Since my graduate student days in the 1970s, we have learned a lot about our nearest relatives, the great apes. Long-term studies of lowland and highland gorillas, chimps and bonobos in Africa and of orangutans in Asia have revealed a fascinating diversity of behavior, ecology and culture.  Observations and studies in zoos and other facilities have illuminated genetic diversity, the inheritance and heritability of different traits, and apes’ capacities for language. We know so much more than we once did about how these amazing animals behave in response to ecological, social, medical, and educational events – with creativity, intelligence, social bonding, and problem-solving abilities.

I think it is time to ponder, seriously, whether such animals should ever be in captivity.

In recent years, there has been a spate of attacks on humans by great apes (most commonly by chimpanzees).  Mostly these occur when a captive animal attacks its owner, the owner’s friend, or a visitor to a facility. Following one of these – a brutal attack in 2009 by a pet chimp – primatologist Frans de Waal was asked about attacks by chimps in captivity on humans.  He characterized them as “definitely common,” adding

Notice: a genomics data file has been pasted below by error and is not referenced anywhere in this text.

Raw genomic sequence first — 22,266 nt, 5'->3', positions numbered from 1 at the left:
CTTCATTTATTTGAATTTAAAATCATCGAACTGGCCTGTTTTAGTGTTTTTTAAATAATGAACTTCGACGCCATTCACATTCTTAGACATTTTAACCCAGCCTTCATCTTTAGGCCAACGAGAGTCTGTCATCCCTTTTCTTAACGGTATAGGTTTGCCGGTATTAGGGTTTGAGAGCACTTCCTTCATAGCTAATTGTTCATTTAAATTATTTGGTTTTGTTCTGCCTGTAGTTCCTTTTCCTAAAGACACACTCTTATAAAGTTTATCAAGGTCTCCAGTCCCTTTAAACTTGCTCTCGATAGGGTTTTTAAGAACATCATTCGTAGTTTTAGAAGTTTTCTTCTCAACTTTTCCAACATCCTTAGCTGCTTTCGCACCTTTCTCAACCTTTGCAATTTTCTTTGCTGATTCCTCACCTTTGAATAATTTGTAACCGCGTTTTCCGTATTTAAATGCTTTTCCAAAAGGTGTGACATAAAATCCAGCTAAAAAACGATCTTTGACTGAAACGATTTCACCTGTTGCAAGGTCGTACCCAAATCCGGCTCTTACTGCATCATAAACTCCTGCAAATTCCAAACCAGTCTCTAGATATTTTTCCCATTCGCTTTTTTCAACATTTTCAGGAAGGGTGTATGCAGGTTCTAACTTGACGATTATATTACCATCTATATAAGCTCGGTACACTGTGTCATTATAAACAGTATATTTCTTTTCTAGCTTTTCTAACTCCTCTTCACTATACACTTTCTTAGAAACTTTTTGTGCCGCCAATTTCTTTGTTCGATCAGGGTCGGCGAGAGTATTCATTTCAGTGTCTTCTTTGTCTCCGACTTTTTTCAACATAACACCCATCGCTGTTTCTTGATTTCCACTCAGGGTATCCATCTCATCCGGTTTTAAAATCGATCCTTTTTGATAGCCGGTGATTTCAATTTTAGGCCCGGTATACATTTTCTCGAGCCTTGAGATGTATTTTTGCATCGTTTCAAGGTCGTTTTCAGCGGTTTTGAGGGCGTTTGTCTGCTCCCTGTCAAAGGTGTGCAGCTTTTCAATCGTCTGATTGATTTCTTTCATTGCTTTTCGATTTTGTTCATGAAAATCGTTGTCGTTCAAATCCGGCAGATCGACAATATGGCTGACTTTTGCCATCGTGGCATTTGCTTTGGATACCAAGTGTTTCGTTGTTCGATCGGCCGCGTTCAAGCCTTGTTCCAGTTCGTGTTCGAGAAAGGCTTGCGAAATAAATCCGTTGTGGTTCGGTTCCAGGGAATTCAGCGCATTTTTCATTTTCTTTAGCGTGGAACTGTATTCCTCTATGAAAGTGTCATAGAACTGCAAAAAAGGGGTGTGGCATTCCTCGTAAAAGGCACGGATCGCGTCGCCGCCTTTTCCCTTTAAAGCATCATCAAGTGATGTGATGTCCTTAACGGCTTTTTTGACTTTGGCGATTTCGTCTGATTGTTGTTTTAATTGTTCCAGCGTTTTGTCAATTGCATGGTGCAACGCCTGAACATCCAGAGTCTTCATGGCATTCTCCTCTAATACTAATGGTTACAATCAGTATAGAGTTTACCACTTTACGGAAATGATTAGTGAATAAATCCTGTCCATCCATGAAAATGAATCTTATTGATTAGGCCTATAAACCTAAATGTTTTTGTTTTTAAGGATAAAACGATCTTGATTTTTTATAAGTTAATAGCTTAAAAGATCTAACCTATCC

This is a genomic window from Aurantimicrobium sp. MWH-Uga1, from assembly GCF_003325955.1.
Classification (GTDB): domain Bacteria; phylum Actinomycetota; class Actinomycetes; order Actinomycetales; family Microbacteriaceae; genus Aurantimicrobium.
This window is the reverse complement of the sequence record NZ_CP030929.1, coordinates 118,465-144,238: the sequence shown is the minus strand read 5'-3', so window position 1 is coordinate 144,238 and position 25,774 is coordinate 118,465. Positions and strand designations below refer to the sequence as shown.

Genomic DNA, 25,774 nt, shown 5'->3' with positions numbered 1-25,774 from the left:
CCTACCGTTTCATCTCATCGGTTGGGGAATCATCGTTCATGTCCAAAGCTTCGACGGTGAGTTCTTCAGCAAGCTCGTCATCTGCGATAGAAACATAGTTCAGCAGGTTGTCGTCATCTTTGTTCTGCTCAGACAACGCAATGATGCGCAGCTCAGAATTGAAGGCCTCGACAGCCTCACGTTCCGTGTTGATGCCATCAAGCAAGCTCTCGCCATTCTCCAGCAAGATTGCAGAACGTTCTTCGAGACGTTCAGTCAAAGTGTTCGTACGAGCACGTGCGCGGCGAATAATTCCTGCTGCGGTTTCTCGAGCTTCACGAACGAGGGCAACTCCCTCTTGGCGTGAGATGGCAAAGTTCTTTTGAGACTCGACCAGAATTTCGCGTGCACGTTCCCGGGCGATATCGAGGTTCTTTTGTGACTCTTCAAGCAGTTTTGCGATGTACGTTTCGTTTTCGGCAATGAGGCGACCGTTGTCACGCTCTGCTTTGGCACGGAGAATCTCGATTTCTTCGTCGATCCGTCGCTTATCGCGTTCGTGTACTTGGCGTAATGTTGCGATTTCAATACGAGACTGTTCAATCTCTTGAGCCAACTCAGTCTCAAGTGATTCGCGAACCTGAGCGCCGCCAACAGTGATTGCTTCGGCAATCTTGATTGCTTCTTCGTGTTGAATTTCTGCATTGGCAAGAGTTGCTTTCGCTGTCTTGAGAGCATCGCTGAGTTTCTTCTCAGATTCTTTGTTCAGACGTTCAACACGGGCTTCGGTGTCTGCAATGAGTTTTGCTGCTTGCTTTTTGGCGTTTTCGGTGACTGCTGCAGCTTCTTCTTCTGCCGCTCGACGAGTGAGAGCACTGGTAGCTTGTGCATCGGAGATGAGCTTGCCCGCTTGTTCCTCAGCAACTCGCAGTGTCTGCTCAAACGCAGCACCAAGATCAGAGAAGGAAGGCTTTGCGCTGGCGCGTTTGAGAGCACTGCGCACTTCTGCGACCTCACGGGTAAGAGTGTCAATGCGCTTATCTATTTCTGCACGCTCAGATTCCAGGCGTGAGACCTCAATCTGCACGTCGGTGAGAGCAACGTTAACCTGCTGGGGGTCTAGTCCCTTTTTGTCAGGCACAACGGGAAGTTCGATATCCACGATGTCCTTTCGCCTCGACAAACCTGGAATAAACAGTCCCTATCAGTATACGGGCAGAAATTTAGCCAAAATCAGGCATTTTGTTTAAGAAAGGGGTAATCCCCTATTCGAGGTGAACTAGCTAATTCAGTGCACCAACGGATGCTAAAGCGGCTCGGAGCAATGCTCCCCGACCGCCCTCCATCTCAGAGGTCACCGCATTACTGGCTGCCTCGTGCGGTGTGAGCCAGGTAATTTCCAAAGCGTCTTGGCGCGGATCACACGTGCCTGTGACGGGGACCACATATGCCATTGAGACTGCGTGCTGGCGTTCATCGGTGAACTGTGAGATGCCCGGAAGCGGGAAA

“Most of the time they attack through cage bars. They bite off fingers. It happens more often with people they don't know very well and people who aren't familiar with chimpanzees. But it has happened to many of the best scientists and researchers, who are now missing digits….”

Some zoos also have serious problems. Santino, a male chimp, was transferred to Sweden's Furuvik Zoo in 1983. Twelve years later, at sexual maturity, Santino killed the only other male chimp in the zoo. Then he began stockpiling and hiding stones which he threw at zoogoers, who are behind a 5’ fence, across a moat, and 30’ from the island on which the chimps live. When the zoo is closed over the winter, Santino stopped stockpiling rocks, showing it is the presence of the visitors that disturbs him and provokes the aggressive behavior. He has now been castrated and seems less disturbed by the visitors.

Zoos are not the only facilities to experience extreme chimp aggression. In 2012, a horrific attack occurred at the Jane Goodall Institute Chimpanzee Eden in South Africa.   Since the Institute is associated with one of the foremost chimp researchers of all time, I expect that the animals were very well cared for, though many had been abused prior to reaching Chimpanzee Eden. While taking visitors on a tour of the facility, a male graduate student from Texas was seized by two male chimps that dragged him under an electric wire fence and attacked him savagely. He will live but his recovery will be slow; he lost body parts. He was not taunting, abusing, or in any way challenging the chimps that savaged him.  What he was was available, within reach.

Thus the problem is not simply one of chimps kept under bad conditions by poorly-trained caretakers or harassed by ignorant visitors. Nor is it simply aggressive chimps that exhibit such behaviors. “Peace-loving” bonobos have attacked humans as well, notably at the Bonobo Hope Project (formerly the Great Ape Trust). The problem may lie with keeping such animals in captivity at all.